News AMD Zen 4 CPU Pricing Leaked: Ryzen 9 7950X May Cost Over $800

I think most people would be ok with the 7900X and 7950X being the pricy siblings compared to the 7700X and 7600X, for sure. They can leave a huge gap in between that can be easily filled with a 7800X and/or a 7800X3D (I wish they just call it 7850X >_>) later on as needed and accoriding to market conditions. DDR5 is going to be a real pain for AMD, so they need to equalize or Raptor Lake, even if it is late, will sweep the biggest selling brackets at a time where each CPU sold counts for both camps; this is me saying as we're going into recession, each item sold will be important.

Well, that's my take at least.

Regards.
 
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I question the likelihood that these would be the prices. So, we are to believe that AMD will release an 8-core, 16-thread 7700X for $300, but then they are also releasing a 7800X with the same amount of cores, threads and cache for more than $450? What exactly is the 7800X going to have to offer that would justify a more than $150 price premium over the 7700X? With the last generation, there was a difference in core count, with the $300 part only getting six cores, but not apparently this time, at least according to this data.

The only ways I could see that happening would be if the 7800X were actually a 7800X3D with an additional cache chip. Or if it were a 12-core part, to better compete with Intel's additional E-cores. Or maybe if the chips were highly binned, and managed to get into the 6GHz range, with performance that can surpass RaptorLake. At the very least, competition from Raptor Lake is likely to be strong, with the i7 parts having the same number of performance cores and threads, but also 8 low-power E-cores for improved multithreaded performance, with overall performance that will likely be better than the current i9s. So I doubt AMD would regain the lead in at least multithreaded performance with an 8-core, 16-thread part at that price point.

However, if the Ryzen 7 7700X does end up debuting for under $300, the Ryzen 5 7600X could launch at $250, so budget gamers should probably keep a close eye on the latter.
I also suspect there will be a bigger price difference than that between the 7700X and the 7600X. If the 7700X ends up being $300, why would anyone go with the 7600X with fewer cores for just a $50 difference? There would have to be more like a $70+ difference for that part to make much sense,
 
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I question the likelihood that these would be the prices. So, we are to believe that AMD will release an 8-core, 16-thread 7700X for $300, but then they are also releasing a 7800X with the same amount of cores, threads and cache for more than $450? What exactly is the 7800X going to have to offer that would justify a more than $150 price premium over the 7700X? With the last generation, there was a difference in core count, with the $300 part only getting six cores, but not apparently this time, at least according to this data.

The only ways I could see that happening would be if the 7800X were actually a 7800X3D with an additional cache chip. Or if it were a 12-core part, to better compete with Intel's additional E-cores. Or maybe if the chips were highly binned, and managed to get into the 6GHz range, with performance that can surpass RaptorLake. At the very least, competition from Raptor Lake is likely to be strong, with the i7 parts having the same number of performance cores and threads, but also 8 low-power E-cores for improved multithreaded performance, with overall performance that will likely be better than the current i9s. So I doubt AMD would regain the lead in at least multithreaded performance with an 8-core, 16-thread part at that price point.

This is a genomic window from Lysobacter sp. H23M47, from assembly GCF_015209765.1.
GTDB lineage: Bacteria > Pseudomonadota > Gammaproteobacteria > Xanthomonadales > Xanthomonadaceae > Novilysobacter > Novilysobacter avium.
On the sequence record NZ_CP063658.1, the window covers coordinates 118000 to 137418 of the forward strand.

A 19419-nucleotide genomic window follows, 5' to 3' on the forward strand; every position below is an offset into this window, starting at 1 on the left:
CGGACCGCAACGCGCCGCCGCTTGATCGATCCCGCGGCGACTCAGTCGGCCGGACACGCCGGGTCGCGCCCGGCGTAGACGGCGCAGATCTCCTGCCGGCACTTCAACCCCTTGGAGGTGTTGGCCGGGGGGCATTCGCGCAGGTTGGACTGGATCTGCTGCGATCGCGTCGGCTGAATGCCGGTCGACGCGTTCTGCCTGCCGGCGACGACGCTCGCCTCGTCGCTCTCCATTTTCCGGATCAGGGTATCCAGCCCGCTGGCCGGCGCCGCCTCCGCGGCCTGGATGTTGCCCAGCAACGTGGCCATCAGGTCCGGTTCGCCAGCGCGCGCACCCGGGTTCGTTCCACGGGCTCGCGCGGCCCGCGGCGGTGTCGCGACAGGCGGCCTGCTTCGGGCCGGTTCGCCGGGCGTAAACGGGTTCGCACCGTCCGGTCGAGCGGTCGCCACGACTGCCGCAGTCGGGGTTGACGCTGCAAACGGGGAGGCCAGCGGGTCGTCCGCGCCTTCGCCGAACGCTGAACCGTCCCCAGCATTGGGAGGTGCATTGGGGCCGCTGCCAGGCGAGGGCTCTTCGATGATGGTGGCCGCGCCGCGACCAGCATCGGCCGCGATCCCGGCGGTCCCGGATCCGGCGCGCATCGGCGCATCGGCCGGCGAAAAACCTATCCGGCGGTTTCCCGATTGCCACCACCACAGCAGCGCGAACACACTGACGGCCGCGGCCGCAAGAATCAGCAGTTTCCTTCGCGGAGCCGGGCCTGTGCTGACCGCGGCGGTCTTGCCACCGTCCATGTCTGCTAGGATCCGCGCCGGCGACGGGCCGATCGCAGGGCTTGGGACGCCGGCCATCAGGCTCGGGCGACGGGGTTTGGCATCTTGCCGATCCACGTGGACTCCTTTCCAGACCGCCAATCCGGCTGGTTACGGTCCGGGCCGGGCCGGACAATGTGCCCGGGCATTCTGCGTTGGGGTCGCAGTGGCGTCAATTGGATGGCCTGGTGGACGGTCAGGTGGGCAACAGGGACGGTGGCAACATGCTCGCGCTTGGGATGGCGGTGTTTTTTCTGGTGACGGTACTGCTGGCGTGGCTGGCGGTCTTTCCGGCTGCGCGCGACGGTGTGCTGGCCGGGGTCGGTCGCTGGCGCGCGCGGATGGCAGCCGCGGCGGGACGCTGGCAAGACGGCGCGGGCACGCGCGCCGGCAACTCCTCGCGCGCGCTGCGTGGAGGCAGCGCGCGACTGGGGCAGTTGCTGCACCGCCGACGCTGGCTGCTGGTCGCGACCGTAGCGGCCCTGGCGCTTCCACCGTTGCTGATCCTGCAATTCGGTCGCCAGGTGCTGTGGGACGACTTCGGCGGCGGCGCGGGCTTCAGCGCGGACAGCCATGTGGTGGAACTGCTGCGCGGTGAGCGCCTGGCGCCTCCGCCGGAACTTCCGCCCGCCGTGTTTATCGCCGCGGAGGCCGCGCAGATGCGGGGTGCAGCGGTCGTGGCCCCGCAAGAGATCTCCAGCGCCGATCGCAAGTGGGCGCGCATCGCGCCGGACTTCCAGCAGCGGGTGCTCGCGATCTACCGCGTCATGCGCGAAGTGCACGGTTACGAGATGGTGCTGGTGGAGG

I also suspect there will be a bigger price difference than that between the 7700X and the 7600X. If the 7700X ends up being $300, why would anyone go with the 7600X with fewer cores for just a $50 difference? There would have to be more like a $70+ difference for that part to make much sense,
Do not forget the DDR5-only restriction on AM5.

Regards.
 
I question the likelihood that these would be the prices. So, we are to believe that AMD will release an 8-core, 16-thread 7700X for $300, but then they are also releasing a 7800X with the same amount of cores, threads and cache for more than $450? What exactly is the 7800X going to have to offer that would justify a more than $150 price premium over the 7700X?
They did the same thing with the 5700x and 5800x so why does it look weird to you now?
The 5800x is a 105W "TDP" CPU while the 5700x is 65W so no matter how close the base numbers look, actual performance will be different especially when using PBO.
Intel calls it K and non-k so that you know there will be a difference, with AMD you have to look that stuff up because "all the CPUs are "unlocked" " .
 
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logainofhades

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They did the same thing with the 5700x and 5800x so why does it look weird to you now?
That's not the same at all. The 5700X didn't launch until just several months ago, a year and a half after the 5800X came out, and by then the 5800X had been priced under $400 for quite a while already. The 5700X was more or less released as a price-reduced version of the 5800X, to better compete with Intel after Alder Lake retook the performance lead. When the 5000-series first came out, it made some sense for AMD to charge a premium, as those processors were outperforming Intel at the high-end all around, so demand outpaced their supply. By the time the 5700X came out though, that was no longer the case.